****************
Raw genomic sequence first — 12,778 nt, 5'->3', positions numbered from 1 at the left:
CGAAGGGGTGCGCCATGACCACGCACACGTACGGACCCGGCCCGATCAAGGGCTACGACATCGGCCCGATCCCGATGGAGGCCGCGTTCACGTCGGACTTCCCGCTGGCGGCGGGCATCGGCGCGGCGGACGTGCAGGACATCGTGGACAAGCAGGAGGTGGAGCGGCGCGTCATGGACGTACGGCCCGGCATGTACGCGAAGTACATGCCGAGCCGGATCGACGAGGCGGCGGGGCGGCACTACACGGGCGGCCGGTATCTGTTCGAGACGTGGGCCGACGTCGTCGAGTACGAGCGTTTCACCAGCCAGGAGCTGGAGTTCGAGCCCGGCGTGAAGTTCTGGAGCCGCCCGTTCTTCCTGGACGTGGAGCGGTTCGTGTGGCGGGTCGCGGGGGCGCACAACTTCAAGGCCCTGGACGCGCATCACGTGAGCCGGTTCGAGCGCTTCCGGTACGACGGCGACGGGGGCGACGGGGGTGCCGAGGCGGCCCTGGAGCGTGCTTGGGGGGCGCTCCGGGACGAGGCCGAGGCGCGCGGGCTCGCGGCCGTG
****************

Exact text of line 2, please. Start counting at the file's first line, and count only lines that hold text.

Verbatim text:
CGAAGGGGTGCGCCATGACCACGCACACGTACGGACCCGGCCCGATCAAGGGCTACGACATCGGCCCGATCCCGATGGAGGCCGCGTTCACGTCGGACTTCCCGCTGGCGGCGGGCATCGGCGCGGCGGACGTGCAGGACATCGTGGACAAGCAGGAGGTGGAGCGGCGCGTCATGGACGTACGGCCCGGCATGTACGCGAAGTACATGCCGAGCCGGATCGACGAGGCGGCGGGGCGGCACTACACGGGCGGCCGGTATCTGTTCGAGACGTGGGCCGACGTCGTCGAGTACGAGCGTTTCACCAGCCAGGAGCTGGAGTTCGAGCCCGGCGTGAAGTTCTGGAGCCGCCCGTTCTTCCTGGACGTGGAGCGGTTCGTGTGGCGGGTCGCGGGGGCGCACAACTTCAAGGCCCTGGACGCGCATCACGTGAGCCGGTTCGAGCGCTTCCGGTACGACGGCGACGGGGGCGACGGGGGTGCCGAGGCGGCCCTGGAGCGTGCTTGGGGGGCGCTCCGGGACGAGGCCGAGGCGCGCGGGCTCGCGGCCGTG